Joni Mitchell (Asylum BB 701) Don Juan's Reckless Daughter is Joni Mitchell's first album in 14 months and perhaps her most courageous effort since the great "Court and Spark" effort of four years ago. On that album, in association with Tom Scott and the LA Express, she produced a strikingly successful fusion of traditional folk and jazz which has since provided the basis in many ways for the music of artists like Joan Armatrading and Janis Ian.
Since then there have been 3 relatively tame efforts - the live Miles of Aisles, the transitional The Hissing of Summer Lawns and the freewheeling and rambling repetiton of Hejira. On those three albums Joni Mitchell was rapidly increasing her musical sophistication, while simultaneously searching for a new medium through which to observe contemporary American society and herself. Her latest effort goes some way towards solving that identity crisis.
Don Juan's Reckless Daughter leans heavily, at least musically, toward a contemporary jazz idiom. The players - Jaco Pastorius and Wayne Shorten from Weather Report, Chaka Khan of Rufus and Latinesque jazz supremo Airto - are all jazz players of immense ability. The resulting music is a tapestry of often vibrant colouration and great depth and intensity. The pieces are most spacious in arrangement and make effective use of multi-layered acoustic guitars, giving each passage greater, tone and texture. Gone are the uncluttered and clean sounds of Court and Spark. In its place is a more sophisticated multifaceted sound which is at once infinitely more suggestive and mysterious.
Lyrically too, the changes are noticeable. The woman continues to observe the world through her encounters with it. She still records her travels, her friendships and her loves, as well as the processes of change, yet here there is no attempt to unravel the mystery. Rather she offers the listener a few clues.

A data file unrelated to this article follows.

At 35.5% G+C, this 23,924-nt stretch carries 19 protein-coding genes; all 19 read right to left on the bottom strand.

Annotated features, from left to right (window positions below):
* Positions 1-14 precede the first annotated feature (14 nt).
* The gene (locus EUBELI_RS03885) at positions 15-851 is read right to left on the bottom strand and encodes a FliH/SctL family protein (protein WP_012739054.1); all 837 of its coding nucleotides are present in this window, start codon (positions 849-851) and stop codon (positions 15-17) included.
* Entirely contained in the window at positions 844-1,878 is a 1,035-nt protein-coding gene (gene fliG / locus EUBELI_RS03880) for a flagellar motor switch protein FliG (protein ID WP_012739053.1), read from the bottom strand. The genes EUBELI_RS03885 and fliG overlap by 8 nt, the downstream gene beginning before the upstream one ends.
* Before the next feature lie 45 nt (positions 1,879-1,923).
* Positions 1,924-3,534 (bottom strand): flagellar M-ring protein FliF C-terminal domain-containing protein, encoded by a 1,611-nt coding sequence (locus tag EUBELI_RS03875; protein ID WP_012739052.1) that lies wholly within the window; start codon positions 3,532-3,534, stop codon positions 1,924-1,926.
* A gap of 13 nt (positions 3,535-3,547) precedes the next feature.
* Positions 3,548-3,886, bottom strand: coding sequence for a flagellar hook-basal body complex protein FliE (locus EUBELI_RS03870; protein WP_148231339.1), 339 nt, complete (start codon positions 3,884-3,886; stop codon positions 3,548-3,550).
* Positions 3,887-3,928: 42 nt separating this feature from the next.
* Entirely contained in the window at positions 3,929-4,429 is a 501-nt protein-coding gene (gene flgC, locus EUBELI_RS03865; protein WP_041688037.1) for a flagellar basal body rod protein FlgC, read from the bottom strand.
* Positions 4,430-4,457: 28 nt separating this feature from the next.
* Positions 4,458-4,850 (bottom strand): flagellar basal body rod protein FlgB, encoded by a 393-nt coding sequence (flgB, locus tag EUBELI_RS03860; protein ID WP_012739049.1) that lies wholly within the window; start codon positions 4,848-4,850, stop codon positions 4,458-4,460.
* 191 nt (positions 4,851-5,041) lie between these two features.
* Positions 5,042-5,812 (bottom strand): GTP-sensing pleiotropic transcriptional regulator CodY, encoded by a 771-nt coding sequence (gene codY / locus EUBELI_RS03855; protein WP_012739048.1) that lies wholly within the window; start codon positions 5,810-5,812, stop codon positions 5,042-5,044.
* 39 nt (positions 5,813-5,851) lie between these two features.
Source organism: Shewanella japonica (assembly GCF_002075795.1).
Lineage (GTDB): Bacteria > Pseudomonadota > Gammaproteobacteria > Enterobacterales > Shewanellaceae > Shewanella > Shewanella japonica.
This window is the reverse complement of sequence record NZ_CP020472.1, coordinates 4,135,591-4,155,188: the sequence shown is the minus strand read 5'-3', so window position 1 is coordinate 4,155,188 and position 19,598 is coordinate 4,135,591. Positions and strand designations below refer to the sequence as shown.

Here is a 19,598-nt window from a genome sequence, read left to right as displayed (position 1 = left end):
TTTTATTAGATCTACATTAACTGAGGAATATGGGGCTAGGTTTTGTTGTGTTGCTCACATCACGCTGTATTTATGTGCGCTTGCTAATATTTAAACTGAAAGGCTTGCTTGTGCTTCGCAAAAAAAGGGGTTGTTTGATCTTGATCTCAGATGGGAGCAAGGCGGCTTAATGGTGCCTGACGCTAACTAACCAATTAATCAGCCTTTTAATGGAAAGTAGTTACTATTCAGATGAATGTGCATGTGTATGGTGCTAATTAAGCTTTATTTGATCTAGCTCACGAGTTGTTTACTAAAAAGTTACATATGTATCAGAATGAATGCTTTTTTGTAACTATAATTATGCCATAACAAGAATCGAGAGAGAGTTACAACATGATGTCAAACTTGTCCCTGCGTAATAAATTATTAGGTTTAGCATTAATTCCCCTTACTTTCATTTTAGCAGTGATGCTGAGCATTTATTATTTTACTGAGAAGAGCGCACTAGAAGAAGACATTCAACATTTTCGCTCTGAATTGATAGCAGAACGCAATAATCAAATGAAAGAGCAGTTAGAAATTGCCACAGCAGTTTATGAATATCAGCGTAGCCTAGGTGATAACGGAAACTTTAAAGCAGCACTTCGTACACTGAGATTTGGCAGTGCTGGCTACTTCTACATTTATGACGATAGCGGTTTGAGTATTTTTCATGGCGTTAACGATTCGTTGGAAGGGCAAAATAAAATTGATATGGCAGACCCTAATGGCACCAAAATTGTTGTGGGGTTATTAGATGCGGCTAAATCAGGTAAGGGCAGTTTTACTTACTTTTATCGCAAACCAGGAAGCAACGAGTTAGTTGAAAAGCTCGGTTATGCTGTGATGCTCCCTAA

The songs are a travelogue of the mind. Montages of places, people and emotions. The basis of each of the songs is still personal, yet there is now a distance which previously did not intrude into the statements.
The images too are different - harsher and naked. They are less accessible and seem at times too far withdrawn into the artist's own sensations to be coherent. All in all, the effect is darker and more disturbing. There is an infinite sadness in her voice as she croons the album's closing statement.
"We'll have to row a little harder/ If just in dreams we fly/ In my dreams we fly!"
Don Juan's Reckless Daughter is, for all its courage and skill, a patchy work. Its failings lie basically in Joni Mitchell's inability, as yet, to make full use of this dramatic musical setting and an inability to harness her musicians' collective talents in a way that maximuses their contribution to the songs. On this album, the tracks are often too long and too loose to have the desired effect. The musical excesses, particularly on the instrumental passages, are frequent. And in fact, even the songs are, though good, far from her best. But nevertheless, the album remains an interesting and stimulating effort. This is one,-I think, to file away under T for interesting, but watch out for the next one, for if she does indeed pursue the directions hinted at here, the next one could well be something very special.
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